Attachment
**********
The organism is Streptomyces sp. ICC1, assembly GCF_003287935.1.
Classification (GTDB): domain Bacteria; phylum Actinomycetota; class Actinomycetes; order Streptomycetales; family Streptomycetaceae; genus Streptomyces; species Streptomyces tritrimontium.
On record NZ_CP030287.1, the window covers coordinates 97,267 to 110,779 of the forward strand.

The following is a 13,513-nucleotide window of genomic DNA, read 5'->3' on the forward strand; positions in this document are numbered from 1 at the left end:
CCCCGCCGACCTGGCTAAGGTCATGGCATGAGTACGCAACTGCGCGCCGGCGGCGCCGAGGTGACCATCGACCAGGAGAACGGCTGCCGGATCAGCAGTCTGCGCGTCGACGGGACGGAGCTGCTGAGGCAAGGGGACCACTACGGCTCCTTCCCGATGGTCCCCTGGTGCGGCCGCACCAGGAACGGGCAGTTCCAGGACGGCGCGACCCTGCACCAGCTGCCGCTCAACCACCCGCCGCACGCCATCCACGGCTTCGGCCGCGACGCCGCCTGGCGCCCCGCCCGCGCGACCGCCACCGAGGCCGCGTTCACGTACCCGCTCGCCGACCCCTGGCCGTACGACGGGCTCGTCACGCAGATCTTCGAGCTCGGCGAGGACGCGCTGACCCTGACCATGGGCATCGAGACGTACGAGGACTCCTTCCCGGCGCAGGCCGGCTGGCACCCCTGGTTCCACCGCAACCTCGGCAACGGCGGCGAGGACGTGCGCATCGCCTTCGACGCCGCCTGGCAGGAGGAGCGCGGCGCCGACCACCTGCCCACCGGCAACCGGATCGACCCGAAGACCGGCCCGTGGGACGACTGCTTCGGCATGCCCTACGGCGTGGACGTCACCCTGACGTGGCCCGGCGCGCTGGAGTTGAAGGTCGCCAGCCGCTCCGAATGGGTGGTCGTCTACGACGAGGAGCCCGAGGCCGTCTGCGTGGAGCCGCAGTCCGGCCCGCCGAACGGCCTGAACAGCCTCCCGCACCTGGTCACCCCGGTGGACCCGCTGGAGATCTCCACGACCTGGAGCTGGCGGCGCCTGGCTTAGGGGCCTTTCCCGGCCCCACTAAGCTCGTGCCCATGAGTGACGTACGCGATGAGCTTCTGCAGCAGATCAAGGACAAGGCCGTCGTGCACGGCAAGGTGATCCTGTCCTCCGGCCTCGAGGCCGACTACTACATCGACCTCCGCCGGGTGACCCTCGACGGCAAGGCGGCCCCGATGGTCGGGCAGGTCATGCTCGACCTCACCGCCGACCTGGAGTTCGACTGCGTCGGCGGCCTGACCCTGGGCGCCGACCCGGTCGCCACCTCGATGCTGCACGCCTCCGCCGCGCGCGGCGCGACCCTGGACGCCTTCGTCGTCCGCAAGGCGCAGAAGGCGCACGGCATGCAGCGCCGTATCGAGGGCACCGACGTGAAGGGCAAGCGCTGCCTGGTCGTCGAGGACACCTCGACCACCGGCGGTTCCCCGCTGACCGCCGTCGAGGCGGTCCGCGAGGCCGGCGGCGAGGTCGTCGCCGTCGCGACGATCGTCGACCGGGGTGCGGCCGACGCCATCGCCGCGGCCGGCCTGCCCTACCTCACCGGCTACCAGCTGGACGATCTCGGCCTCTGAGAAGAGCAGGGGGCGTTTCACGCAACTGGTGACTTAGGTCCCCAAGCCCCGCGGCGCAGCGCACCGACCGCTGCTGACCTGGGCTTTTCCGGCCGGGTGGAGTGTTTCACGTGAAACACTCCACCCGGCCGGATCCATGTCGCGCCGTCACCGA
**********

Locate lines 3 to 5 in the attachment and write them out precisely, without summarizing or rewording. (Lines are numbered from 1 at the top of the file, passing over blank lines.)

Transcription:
On record NZ_CP030287.1, the window covers coordinates 97,267 to 110,779 of the forward strand.

The following is a 13,513-nucleotide window of genomic DNA, read 5'->3' on the forward strand; positions in this document are numbered from 1 at the left end:
CCCCGCCGACCTGGCTAAGGTCATGGCATGAGTACGCAACTGCGCGCCGGCGGCGCCGAGGTGACCATCGACCAGGAGAACGGCTGCCGGATCAGCAGTCTGCGCGTCGACGGGACGGAGCTGCTGAGGCAAGGGGACCACTACGGCTCCTTCCCGATGGTCCCCTGGTGCGGCCGCACCAGGAACGGGCAGTTCCAGGACGGCGCGACCCTGCACCAGCTGCCGCTCAACCACCCGCCGCACGCCATCCACGGCTTCGGCCGCGACGCCGCCTGGCGCCCCGCCCGCGCGACCGCCACCGAGGCCGCGTTCACGTACCCGCTCGCCGACCCCTGGCCGTACGACGGGCTCGTCACGCAGATCTTCGAGCTCGGCGAGGACGCGCTGACCCTGACCATGGGCATCGAGACGTACGAGGACTCCTTCCCGGCGCAGGCCGGCTGGCACCCCTGGTTCCACCGCAACCTCGGCAACGGCGGCGAGGACGTGCGCATCGCCTTCGACGCCGCCTGGCAGGAGGAGCGCGGCGCCGACCACCTGCCCACCGGCAACCGGATCGACCCGAAGACCGGCCCGTGGGACGACTGCTTCGGCATGCCCTACGGCGTGGACGTCACCCTGACGTGGCCCGGCGCGCTGGAGTTGAAGGTCGCCAGCCGCTCCGAATGGGTGGTCGTCTACGACGAGGAGCCCGAGGCCGTCTGCGTGGAGCCGCAGTCCGGCCCGCCGAACGGCCTGAACAGCCTCCCGCACCTGGTCACCCCGGTGGACCCGCTGGAGATCTCCACGACCTGGAGCTGGCGGCGCCTGGCTTAGGGGCCTTTCCCGGCCCCACTAAGCTCGTGCCCATGAGTGACGTACGCGATGAGCTTCTGCAGCAGATCAAGGACAAGGCCGTCGTGCACGGCAAGGTGATCCTGTCCTCCGGCCTCGAGGCCGACTACTACATCGACCTCCGCCGGGTGACCCTCGACGGCAAGGCGGCCCCGATGGTCGGGCAGGTCATGCTCGACCTCACCGCCGACCTGGAGTTCGACTGCGTCGGCGGCCTGACCCTGGGCGCCGACCCGGTCGCCACCTCGATGCTGCACGCCTCCGCCGCGCGCGGCGCGACCCTGGACGCCTTCGTCGTCCGCAAGGCGCAGAAGGCGCACGGCATGCAGCGCCGTATCGAGGGCACCGACGTGAAGGGCAAGCGCTGCCTGGTCGTCGAGGACACCTCGACCACCGGCGGTTCCCCGCTGACCGCCGTCGAGGCGGTCCGCGAGGCCGGCGGCGAGGTCGTCGCCGTCGCGACGATCGTCGACCGGGGTGCGGCCGACGCCATCGCCGCGGCCGGCCTGCCCTACCTCACCGGCTACCAGCTGGACGATCTCGGCCTCTGAGAAGAGCAGGGGGCGTTTCACGCAACTGGTGACTTAGGTCCCCAAGCCCCGCGGCGCAGCGCACCGACCGCTGCTGACCTGGGCTTTTCCGGCCGGGTGGAGTGTTTCACGTGAAACACTCCACCCGGCCGGATCCATGTCGCGCCGTCACCGA